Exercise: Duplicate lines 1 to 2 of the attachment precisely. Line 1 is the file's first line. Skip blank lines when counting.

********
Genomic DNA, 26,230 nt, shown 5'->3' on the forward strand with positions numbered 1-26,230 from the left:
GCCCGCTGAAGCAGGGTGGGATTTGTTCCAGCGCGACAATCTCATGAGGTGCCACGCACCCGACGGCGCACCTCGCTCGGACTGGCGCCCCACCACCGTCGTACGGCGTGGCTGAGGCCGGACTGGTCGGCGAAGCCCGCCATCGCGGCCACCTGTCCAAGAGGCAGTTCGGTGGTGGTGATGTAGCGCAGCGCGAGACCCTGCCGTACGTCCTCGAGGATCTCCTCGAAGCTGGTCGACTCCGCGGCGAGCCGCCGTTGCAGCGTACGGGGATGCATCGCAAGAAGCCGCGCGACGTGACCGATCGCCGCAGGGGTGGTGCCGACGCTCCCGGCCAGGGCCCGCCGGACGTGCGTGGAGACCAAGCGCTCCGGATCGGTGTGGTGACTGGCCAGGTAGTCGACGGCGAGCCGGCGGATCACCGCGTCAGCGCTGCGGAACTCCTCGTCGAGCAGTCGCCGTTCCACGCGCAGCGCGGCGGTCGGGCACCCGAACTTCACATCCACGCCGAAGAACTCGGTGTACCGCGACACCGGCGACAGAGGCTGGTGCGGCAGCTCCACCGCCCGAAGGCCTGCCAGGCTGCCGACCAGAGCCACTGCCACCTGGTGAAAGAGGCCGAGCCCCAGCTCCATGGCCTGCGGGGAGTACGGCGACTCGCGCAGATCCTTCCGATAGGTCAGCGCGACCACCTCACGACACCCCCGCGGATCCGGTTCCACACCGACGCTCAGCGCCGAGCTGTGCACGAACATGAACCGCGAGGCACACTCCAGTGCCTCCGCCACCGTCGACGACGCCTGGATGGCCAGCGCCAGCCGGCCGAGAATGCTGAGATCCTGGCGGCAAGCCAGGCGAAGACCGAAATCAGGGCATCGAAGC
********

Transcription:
Genomic DNA, 26,230 nt, shown 5'->3' on the forward strand with positions numbered 1-26,230 from the left:
GCCCGCTGAAGCAGGGTGGGATTTGTTCCAGCGCGACAATCTCATGAGGTGCCACGCACCCGACGGCGCACCTCGCTCGGACTGGCGCCCCACCACCGTCGTACGGCGTGGCTGAGGCCGGACTGGTCGGCGAAGCCCGCCATCGCGGCCACCTGTCCAAGAGGCAGTTCGGTGGTGGTGATGTAGCGCAGCGCGAGACCCTGCCGTACGTCCTCGAGGATCTCCTCGAAGCTGGTCGACTCCGCGGCGAGCCGCCGTTGCAGCGTACGGGGATGCATCGCAAGAAGCCGCGCGACGTGACCGATCGCCGCAGGGGTGGTGCCGACGCTCCCGGCCAGGGCCCGCCGGACGTGCGTGGAGACCAAGCGCTCCGGATCGGTGTGGTGACTGGCCAGGTAGTCGACGGCGAGCCGGCGGATCACCGCGTCAGCGCTGCGGAACTCCTCGTCGAGCAGTCGCCGTTCCACGCGCAGCGCGGCGGTCGGGCACCCGAACTTCACATCCACGCCGAAGAACTCGGTGTACCGCGACACCGGCGACAGAGGCTGGTGCGGCAGCTCCACCGCCCGAAGGCCTGCCAGGCTGCCGACCAGAGCCACTGCCACCTGGTGAAAGAGGCCGAGCCCCAGCTCCATGGCCTGCGGGGAGTACGGCGACTCGCGCAGATCCTTCCGATAGGTCAGCGCGACCACCTCACGACACCCCCGCGGATCCGGTTCCACACCGACGCTCAGCGCCGAGCTGTGCACGAACATGAACCGCGAGGCACACTCCAGTGCCTCCGCCACCGTCGACGACGCCTGGATGGCCAGCGCCAGCCGGCCGAGAATGCTGAGATCCTGGCGGCAAGCCAGGCGAAGACCGAAATCAGGGCATCGAAGC